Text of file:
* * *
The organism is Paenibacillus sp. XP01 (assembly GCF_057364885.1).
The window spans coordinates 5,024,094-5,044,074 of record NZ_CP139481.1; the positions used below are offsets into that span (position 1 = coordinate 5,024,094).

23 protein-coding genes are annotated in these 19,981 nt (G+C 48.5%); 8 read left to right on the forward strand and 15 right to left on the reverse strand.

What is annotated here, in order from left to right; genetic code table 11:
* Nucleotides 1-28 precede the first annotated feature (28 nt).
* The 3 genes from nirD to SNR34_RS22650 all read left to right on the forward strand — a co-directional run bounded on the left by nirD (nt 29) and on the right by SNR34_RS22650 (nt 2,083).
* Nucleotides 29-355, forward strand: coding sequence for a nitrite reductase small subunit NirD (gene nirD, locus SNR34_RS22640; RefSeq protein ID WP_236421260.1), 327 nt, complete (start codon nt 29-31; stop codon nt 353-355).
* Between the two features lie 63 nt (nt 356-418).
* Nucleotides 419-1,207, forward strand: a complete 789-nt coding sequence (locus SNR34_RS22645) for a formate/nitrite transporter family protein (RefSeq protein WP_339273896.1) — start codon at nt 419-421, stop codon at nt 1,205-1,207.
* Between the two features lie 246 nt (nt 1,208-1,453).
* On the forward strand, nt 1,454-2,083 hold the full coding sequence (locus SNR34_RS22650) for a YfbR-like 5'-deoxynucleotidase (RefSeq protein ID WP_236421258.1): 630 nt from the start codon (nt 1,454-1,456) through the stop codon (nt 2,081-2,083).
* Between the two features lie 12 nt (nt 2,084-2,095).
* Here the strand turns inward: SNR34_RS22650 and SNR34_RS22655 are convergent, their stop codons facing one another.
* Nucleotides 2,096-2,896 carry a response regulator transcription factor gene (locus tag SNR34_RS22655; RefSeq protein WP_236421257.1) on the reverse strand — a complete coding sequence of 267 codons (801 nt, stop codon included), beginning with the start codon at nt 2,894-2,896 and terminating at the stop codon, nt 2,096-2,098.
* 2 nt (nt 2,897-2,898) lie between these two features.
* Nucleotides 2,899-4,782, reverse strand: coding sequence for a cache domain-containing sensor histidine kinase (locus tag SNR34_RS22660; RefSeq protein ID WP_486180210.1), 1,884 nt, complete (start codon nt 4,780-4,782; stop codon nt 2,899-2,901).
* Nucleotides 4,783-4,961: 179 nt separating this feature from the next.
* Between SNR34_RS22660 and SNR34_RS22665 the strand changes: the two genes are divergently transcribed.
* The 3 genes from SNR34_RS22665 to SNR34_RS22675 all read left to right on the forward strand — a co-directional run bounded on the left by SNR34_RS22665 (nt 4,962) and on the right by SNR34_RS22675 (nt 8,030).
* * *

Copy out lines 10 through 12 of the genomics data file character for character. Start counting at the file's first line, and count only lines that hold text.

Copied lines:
* Between the two features lie 246 nt (nt 1,208-1,453).
* On the forward strand, nt 1,454-2,083 hold the full coding sequence (locus SNR34_RS22650) for a YfbR-like 5'-deoxynucleotidase (RefSeq protein ID WP_236421258.1): 630 nt from the start codon (nt 1,454-1,456) through the stop codon (nt 2,081-2,083).
* Between the two features lie 12 nt (nt 2,084-2,095).